• In August 2016 a 17-year-old Islamic State sympathizer tried to kill a Catholic priest and detonate a self-made bomb during the Sunday service in a church in Medan (North Sumatra). Fortunately, he failed.
• In August 2016 a group of six terrorists were arrested in Batam. They were planning a rocket attack at Marina Bay in Singapore (from Batam). This group is expected to have close ties to Bahrun Naim, an Indonesian militant who is believed to be in Syria fighting for IS.
• In December 2016 Densus 88 killed three alleged terrorists and found various self-made bombs in Tangerang (West Java) that were presumably intended to be used for (suicide) attacks during Christmas and New Year celebrations. One woman was arrested. The four are presumably members of Bahrun Naim's terrorist cell in Solo and Klaten (Central Java). Several days later Densus 88 arrested several alleged terrorists in West and North Sumatra.
• In February 2017 a terrorist was shot dead in Bandung (West Java) by Indonesian police after detonating a bomb near a local government office. There were no casualties. The terrorist, who had previously been in jail for his involvement in the Aceh militant training camp, was reportedly linked to the terrorist group Jamaah Anshar Daulah (JAD), known as IS sympathizers. The bomb was aimed at Densus 88.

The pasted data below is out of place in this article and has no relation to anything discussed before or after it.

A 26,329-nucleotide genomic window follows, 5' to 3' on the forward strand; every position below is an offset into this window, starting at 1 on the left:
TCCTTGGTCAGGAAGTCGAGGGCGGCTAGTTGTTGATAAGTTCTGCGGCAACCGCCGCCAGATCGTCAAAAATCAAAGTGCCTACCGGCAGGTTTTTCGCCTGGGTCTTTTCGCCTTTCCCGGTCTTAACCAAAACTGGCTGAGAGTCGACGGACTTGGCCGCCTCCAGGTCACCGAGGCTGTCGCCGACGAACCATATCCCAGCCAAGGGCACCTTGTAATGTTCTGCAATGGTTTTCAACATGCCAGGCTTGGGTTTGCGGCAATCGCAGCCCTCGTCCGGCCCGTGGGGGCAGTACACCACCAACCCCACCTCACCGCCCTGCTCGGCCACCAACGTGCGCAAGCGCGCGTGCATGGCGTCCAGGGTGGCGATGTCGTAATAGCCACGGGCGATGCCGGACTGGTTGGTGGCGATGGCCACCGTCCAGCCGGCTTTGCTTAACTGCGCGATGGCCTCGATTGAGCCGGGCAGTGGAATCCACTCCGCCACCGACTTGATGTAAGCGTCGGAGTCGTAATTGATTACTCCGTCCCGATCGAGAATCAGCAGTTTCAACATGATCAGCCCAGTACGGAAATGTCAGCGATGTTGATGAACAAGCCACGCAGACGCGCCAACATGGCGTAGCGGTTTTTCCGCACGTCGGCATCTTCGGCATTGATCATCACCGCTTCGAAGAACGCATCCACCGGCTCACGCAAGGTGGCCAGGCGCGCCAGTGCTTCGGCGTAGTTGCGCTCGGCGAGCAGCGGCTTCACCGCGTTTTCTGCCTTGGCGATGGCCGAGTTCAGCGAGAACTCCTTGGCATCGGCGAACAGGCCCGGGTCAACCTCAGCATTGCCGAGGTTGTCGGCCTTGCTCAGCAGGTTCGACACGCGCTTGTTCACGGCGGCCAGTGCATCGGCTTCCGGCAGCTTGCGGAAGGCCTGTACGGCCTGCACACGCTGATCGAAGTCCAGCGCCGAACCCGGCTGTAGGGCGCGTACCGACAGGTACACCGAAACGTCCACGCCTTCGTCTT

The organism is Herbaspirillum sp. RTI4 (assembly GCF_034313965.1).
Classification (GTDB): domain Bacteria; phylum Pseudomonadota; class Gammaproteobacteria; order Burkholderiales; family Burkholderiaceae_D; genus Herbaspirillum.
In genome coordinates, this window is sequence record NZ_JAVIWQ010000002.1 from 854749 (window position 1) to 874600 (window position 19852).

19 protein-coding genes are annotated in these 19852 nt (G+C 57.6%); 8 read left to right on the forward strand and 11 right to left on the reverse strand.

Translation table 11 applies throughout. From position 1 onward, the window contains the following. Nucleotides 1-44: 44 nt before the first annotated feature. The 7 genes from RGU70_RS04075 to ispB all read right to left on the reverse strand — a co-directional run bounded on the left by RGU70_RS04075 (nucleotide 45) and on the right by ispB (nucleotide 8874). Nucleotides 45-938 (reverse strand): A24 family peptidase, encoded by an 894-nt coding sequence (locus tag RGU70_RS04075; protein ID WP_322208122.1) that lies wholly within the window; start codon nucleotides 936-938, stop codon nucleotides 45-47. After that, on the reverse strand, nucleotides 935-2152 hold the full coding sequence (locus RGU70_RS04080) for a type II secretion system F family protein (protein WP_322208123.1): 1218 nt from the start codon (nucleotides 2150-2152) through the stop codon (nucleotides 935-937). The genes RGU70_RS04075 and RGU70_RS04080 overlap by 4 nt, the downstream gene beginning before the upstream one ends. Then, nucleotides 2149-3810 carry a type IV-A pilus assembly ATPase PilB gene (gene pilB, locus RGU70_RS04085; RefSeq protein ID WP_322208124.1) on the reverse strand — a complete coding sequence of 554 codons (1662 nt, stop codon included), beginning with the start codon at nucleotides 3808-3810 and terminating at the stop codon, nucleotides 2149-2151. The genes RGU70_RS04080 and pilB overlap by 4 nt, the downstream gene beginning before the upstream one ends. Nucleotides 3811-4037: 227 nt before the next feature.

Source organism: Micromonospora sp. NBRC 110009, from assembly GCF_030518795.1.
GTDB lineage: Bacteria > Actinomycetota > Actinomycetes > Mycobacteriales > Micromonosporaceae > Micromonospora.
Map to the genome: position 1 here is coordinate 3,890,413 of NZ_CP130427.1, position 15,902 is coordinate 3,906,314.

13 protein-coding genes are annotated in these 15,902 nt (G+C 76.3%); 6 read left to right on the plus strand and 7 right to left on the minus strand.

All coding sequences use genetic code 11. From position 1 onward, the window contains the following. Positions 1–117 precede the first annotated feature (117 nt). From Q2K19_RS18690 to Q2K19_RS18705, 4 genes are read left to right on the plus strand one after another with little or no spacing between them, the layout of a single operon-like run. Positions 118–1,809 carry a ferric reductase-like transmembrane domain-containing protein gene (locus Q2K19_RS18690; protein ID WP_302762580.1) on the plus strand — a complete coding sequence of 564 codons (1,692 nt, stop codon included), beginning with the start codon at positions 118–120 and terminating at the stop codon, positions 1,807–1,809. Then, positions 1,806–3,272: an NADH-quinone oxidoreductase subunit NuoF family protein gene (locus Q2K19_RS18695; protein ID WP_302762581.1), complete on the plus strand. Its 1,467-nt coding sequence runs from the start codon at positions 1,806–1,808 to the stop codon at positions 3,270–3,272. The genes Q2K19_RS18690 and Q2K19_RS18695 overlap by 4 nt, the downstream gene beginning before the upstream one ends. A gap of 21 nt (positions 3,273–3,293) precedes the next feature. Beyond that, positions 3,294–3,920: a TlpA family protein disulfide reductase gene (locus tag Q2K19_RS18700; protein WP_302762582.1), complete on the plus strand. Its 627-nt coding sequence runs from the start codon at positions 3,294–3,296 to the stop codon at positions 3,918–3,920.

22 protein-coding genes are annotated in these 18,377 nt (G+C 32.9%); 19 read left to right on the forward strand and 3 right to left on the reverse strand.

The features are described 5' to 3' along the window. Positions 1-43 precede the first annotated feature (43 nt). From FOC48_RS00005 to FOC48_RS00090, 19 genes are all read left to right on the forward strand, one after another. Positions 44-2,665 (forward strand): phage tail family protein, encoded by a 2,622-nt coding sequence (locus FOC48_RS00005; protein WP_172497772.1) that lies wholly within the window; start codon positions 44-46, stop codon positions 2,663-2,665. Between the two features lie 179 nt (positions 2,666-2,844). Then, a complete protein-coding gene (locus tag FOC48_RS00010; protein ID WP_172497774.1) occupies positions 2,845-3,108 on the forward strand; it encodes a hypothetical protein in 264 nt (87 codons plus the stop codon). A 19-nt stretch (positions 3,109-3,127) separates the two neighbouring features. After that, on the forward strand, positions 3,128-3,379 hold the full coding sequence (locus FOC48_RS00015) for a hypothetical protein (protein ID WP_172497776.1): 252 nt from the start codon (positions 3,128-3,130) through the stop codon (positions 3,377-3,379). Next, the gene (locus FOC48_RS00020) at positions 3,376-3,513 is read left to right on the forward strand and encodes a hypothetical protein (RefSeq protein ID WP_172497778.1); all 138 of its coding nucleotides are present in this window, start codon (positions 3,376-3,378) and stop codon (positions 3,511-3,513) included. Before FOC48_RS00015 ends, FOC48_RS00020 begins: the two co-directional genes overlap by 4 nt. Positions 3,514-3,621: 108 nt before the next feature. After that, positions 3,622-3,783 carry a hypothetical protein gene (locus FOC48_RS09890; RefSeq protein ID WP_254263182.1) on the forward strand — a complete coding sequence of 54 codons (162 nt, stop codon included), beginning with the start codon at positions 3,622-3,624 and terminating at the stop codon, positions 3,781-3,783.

• In March 2017 Densus 88 arrested eight terror suspects in a series of raids around Jakarta. One was shot dead as he resisted arrest. These people are alleged Islamic State supporters who were involved in attacks and the smuggling of firearms.
• In April 2016 six alleged members of an Islamic militant group were killed in Tuban (East Java) after they attacked police officers.
Although there are some positive developments in the battle against Islamic radicalism in Indonesia, it should be noted that radical ideology will remain to be rooted in the thoughts of a small part of Indonesia's Muslim community as long as there is a secular Indonesian government. And part of that radical community will use violence to realize their ideals. History has shown that places where many western people gather can become the target of their violence. We would therefore always advise people to avoid places that can be considered symbolic of the western world, such as luxury western hotel chains, disco clubs, etc.
Last update: 9 April 2017